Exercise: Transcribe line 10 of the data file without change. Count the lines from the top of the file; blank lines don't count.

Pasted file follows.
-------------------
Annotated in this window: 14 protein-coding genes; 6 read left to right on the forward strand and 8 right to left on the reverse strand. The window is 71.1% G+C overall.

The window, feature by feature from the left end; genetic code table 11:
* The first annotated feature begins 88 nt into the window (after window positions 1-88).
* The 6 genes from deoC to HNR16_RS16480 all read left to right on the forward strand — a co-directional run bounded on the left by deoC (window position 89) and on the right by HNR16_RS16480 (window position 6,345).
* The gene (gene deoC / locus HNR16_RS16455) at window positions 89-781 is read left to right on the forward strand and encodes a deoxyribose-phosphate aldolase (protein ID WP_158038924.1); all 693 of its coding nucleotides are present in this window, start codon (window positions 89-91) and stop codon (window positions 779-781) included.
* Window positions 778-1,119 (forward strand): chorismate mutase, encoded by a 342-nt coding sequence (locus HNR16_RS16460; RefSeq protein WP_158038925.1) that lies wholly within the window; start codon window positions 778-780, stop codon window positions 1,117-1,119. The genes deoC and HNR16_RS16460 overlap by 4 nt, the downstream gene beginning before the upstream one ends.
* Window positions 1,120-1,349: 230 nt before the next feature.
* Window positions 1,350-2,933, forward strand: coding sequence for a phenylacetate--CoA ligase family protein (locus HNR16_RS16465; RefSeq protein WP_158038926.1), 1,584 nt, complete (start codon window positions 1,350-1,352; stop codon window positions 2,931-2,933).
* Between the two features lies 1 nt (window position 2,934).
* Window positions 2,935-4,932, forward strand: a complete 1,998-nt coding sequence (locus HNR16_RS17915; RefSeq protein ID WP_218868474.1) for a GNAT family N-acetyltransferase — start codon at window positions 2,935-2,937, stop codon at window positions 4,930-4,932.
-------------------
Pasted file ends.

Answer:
* Window positions 2,935-4,932, forward strand: a complete 1,998-nt coding sequence (locus HNR16_RS17915; RefSeq protein ID WP_218868474.1) for a GNAT family N-acetyltransferase — start codon at window positions 2,935-2,937, stop codon at window positions 4,930-4,932.